Forums > Digital Art and Retouching > Mixer and smudge tool

Digital Artist

PLD Media

Posts: 568

Toronto, Ontario, Canada

Hello all!

I don't have CS5 (on CS4) but am working on painting hair, and alot of great tutorials and tips out there are saying using this mixer brush.

Watching video's it seems very close to smudge tool.

Looking online - I cannot find any "difference" explanation.

Would anyone be so kind as to give me the heads up?
Thanks!

Nov 03 11 01:22 pm Link

Retoucher

Krunoslav Stifter

Posts: 3884

Santa Cruz, California, US

CS4 should be powerful enough and you should have no real problems paining hair, although Mixer Brush + Bristle tips dose allow for more verity and more control. You can always upgrade later or wait for CS6. But like I said I have seen people do wonders in PS using the old brush engine, this is just additional functionality. If you have an option or desire to upgrade it's not a bad idea, but it's not absolutely necessary. Anyway, to answer you question.

The Smudge tool simulates the effect you see when you drag a finger through wet paint. The tool picks up color where the stroke begins and pushes it in the direction you drag.

The Mixer Brush simulates realistic painting techniques such as mixing colors on the canvas, combining colors on a brush, and varying paint wetness across a stroke. The Mixer Brush has two paint wells, a reservoir and a pickup. The reservoir stores the final color deposited onto the canvas and has more paint capacity. The pickup well receives paint only from the canvas; its contents are continuously mixed with canvas colors.

The Mixer Brush is like a combination of the normal brush and the smudge tool. As you paint, it smudges and mixes the color, as if you were using wet paints. It emulates real-life painting by allowing colours to be combined on a brush and various wetness settings to be applied. With the new brushes, you can control the number of bristles, length, thickness and stiffness and not only can you see the result in the brush panel, you also get an overlay window that shows you the 3D virtual brush and its bristles. The way the brush color is mixed with the canvas is controlled by three parameters – the wetness of the paint, the load of the brush and the mix amount between the paint color and the canvas color. So, a heavy load will carry more paint over a stroke than a light load; wetness smudges and mixes the canvas color with the paint color; a high mix rate will use more of the canvas color than the paint color.

For best results, a Wacom tablet like the Intuos 4 is also recommended, although not required. In addition to pressure sensitivity, the new Wacom also senses the angle of the stylus, allowing for even more realistic results.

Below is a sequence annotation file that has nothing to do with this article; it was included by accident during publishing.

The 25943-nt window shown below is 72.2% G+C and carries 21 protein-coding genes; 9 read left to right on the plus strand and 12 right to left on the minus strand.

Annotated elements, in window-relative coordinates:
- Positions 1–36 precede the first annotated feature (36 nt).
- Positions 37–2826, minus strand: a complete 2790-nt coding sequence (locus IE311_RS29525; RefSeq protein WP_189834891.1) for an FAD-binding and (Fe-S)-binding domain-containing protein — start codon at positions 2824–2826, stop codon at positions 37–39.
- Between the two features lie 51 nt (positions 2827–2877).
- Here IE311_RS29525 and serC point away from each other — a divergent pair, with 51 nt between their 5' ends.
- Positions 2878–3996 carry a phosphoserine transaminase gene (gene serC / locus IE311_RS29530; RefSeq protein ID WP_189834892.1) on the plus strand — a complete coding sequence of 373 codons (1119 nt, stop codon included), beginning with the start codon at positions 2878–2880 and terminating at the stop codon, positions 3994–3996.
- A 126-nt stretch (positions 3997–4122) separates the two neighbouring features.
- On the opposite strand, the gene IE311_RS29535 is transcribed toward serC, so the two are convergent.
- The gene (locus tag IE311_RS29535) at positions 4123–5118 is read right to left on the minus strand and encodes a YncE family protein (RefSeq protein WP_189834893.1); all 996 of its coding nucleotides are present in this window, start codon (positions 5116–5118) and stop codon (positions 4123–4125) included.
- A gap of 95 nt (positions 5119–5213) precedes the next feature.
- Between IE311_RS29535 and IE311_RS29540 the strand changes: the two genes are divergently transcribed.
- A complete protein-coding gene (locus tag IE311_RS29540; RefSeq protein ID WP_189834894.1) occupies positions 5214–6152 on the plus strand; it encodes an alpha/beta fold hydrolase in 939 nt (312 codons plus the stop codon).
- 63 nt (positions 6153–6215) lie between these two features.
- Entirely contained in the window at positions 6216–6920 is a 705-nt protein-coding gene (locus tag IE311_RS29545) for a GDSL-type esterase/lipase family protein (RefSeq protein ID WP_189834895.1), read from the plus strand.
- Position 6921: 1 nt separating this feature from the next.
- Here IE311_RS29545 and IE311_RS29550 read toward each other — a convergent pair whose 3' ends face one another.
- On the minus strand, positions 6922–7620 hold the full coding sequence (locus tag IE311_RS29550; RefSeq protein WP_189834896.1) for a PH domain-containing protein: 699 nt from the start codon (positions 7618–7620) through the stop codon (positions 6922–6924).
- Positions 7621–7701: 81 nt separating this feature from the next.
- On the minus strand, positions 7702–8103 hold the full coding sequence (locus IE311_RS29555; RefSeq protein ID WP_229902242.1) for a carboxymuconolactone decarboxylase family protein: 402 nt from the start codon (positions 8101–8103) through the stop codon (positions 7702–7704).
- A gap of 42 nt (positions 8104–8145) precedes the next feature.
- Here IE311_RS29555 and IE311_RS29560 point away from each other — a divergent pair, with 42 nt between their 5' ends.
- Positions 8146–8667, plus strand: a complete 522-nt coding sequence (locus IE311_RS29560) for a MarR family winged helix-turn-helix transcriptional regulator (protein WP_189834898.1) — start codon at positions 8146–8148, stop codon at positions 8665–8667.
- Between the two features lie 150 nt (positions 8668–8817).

Nov 03 11 03:12 pm Link

Digital Artist

PLD Media

Posts: 568

Toronto, Ontario, Canada

Thank you!
I was trying to simulate, and it turned out fairly well, but something was missing and no matter how hard I looked I couldn't find a good explanation on what the real difference was. Or a way to replicate using the smudge tool, dodge and burn combo.
I seriously appreciate this.

I am wanting to upgrade the wacom to a medium size or large intuos, also comes with the 50 percent off upgrade to CS5 (Or, like you said, wait until 6... ). So, when the time is right, I can do the "big buy."

Thank you so much again!

Nov 03 11 03:22 pm Link

Retoucher

Krunoslav Stifter

Posts: 3884

Santa Cruz, California, US

It's less about the tools and more about the painter off course. But if you are serious about it new tools can certainly make the job easier. But as you can see it can be done even with the old brush engine.

http://www.youtube.com/watch?v=iRPibGZBeKs
http://www.youtube.com/watch?v=_SojjbnucY4
http://www.youtube.com/watch?v=05n9CF4pI-c
http://gas13.ru/v3/tutorials/how_to_dra … hair_2.php
http://www.elfwood.com/farp/theart/gwey … ihair.html
http://sirasan.deviantart.com/art/Photo … r-32663745

http://www.youtube.com/watch?v=f6ZwnMDZYdM
http://www.youtube.com/watch?v=QjcHhjt6bYo
http://www.youtube.com/watch?v=wnXOvGSwaLw

Also here is an interesting overview for Mixer brush on Lynda.com. If you are interested you can always purchase those.

Photoshop CS5: Painting with the Mixer Brush
http://www.lynda.com/Photoshop-CS5-tuto … 713-2.html

Transforming a Photo into a Painting with Photoshop
http://www.lynda.com/Photoshop-CS5-tuto … 090-2.html

Or you can try program like Corel Painter that is design for digital paining. Just food for though.

Nov 03 11 03:30 pm Link

Digital Artist

PLD Media

Posts: 568

Toronto, Ontario, Canada

smile
Bookmarked this for my future reference.
Thank you!

And I have to start somewhere. I have done a bit of actual hair painting but now I want to get down to business and practice practice practice.

Yeah, Lynda.com is my Christmas gift to myself. Alot of useful stuff on there.

But boy, everything just add's up. But bookmarked, and I can reference this one upgrade at a time.

Thank you again. I guess I can't say it enough.

Nov 03 11 03:32 pm Link

Retoucher

Krunoslav Stifter

Posts: 3884

Santa Cruz, California, US

PLD Media wrote:
Thank you again. I guess I can't say it enough.

Just keep practicing and getting better each day, that's thanks enough for me. smile

Nov 03 11 03:37 pm Link